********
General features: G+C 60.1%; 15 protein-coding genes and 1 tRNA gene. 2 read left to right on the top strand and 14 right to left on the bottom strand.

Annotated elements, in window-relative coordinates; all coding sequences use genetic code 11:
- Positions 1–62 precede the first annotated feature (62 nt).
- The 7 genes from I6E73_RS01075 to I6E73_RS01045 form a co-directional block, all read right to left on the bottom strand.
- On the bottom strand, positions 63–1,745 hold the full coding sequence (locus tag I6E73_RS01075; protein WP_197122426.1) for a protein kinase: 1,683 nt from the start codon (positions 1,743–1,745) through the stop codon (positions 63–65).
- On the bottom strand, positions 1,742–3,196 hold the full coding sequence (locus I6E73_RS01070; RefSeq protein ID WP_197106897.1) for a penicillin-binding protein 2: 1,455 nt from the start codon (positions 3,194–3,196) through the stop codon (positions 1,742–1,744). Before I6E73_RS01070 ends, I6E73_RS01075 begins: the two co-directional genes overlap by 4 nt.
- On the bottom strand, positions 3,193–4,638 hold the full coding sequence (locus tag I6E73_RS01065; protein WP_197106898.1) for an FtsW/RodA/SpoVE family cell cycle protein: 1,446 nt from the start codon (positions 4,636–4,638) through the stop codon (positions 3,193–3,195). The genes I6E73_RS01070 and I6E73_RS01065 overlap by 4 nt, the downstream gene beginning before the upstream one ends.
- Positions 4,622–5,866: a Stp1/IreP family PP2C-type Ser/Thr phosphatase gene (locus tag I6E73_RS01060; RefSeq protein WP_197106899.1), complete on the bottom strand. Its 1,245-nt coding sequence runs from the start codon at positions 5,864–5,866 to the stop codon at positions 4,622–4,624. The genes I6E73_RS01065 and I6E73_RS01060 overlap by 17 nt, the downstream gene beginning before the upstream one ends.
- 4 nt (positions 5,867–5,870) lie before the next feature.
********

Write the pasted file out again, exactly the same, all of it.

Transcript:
General features: G+C 60.1%; 15 protein-coding genes and 1 tRNA gene. 2 read left to right on the top strand and 14 right to left on the bottom strand.

Annotated elements, in window-relative coordinates; all coding sequences use genetic code 11:
- Positions 1–62 precede the first annotated feature (62 nt).
- The 7 genes from I6E73_RS01075 to I6E73_RS01045 form a co-directional block, all read right to left on the bottom strand.
- On the bottom strand, positions 63–1,745 hold the full coding sequence (locus tag I6E73_RS01075; protein WP_197122426.1) for a protein kinase: 1,683 nt from the start codon (positions 1,743–1,745) through the stop codon (positions 63–65).
- On the bottom strand, positions 1,742–3,196 hold the full coding sequence (locus I6E73_RS01070; RefSeq protein ID WP_197106897.1) for a penicillin-binding protein 2: 1,455 nt from the start codon (positions 3,194–3,196) through the stop codon (positions 1,742–1,744). Before I6E73_RS01070 ends, I6E73_RS01075 begins: the two co-directional genes overlap by 4 nt.
- On the bottom strand, positions 3,193–4,638 hold the full coding sequence (locus tag I6E73_RS01065; protein WP_197106898.1) for an FtsW/RodA/SpoVE family cell cycle protein: 1,446 nt from the start codon (positions 4,636–4,638) through the stop codon (positions 3,193–3,195). The genes I6E73_RS01070 and I6E73_RS01065 overlap by 4 nt, the downstream gene beginning before the upstream one ends.
- Positions 4,622–5,866: a Stp1/IreP family PP2C-type Ser/Thr phosphatase gene (locus tag I6E73_RS01060; RefSeq protein WP_197106899.1), complete on the bottom strand. Its 1,245-nt coding sequence runs from the start codon at positions 5,864–5,866 to the stop codon at positions 4,622–4,624. The genes I6E73_RS01065 and I6E73_RS01060 overlap by 17 nt, the downstream gene beginning before the upstream one ends.
- 4 nt (positions 5,867–5,870) lie before the next feature.